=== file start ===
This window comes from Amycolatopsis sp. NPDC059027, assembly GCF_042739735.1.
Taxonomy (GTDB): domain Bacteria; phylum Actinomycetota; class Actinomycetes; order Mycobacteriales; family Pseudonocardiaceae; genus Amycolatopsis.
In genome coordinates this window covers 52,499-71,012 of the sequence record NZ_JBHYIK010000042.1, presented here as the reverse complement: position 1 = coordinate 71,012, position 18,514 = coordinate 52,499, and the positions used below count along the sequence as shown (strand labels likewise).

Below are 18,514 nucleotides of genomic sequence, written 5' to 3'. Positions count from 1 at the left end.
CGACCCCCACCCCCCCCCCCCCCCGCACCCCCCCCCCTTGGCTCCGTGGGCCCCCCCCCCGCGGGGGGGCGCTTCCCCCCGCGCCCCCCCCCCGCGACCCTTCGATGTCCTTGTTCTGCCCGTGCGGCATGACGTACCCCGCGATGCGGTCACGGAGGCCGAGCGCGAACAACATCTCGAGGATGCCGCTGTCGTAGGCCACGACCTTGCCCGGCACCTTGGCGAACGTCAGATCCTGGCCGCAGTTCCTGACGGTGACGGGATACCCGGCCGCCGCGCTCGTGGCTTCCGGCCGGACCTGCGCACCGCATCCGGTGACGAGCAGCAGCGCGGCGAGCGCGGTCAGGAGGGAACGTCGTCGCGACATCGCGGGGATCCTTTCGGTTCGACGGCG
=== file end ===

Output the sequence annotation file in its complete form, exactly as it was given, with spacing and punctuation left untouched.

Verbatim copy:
This window comes from Amycolatopsis sp. NPDC059027, assembly GCF_042739735.1.
Taxonomy (GTDB): domain Bacteria; phylum Actinomycetota; class Actinomycetes; order Mycobacteriales; family Pseudonocardiaceae; genus Amycolatopsis.
In genome coordinates this window covers 52,499-71,012 of the sequence record NZ_JBHYIK010000042.1, presented here as the reverse complement: position 1 = coordinate 71,012, position 18,514 = coordinate 52,499, and the positions used below count along the sequence as shown (strand labels likewise).

Below are 18,514 nucleotides of genomic sequence, written 5' to 3'. Positions count from 1 at the left end.
CGACCCCCACCCCCCCCCCCCCCCGCACCCCCCCCCCTTGGCTCCGTGGGCCCCCCCCCCGCGGGGGGGCGCTTCCCCCCGCGCCCCCCCCCCGCGACCCTTCGATGTCCTTGTTCTGCCCGTGCGGCATGACGTACCCCGCGATGCGGTCACGGAGGCCGAGCGCGAACAACATCTCGAGGATGCCGCTGTCGTAGGCCACGACCTTGCCCGGCACCTTGGCGAACGTCAGATCCTGGCCGCAGTTCCTGACGGTGACGGGATACCCGGCCGCCGCGCTCGTGGCTTCCGGCCGGACCTGCGCACCGCATCCGGTGACGAGCAGCAGCGCGGCGAGCGCGGTCAGGAGGGAACGTCGTCGCGACATCGCGGGGATCCTTTCGGTTCGACGGCG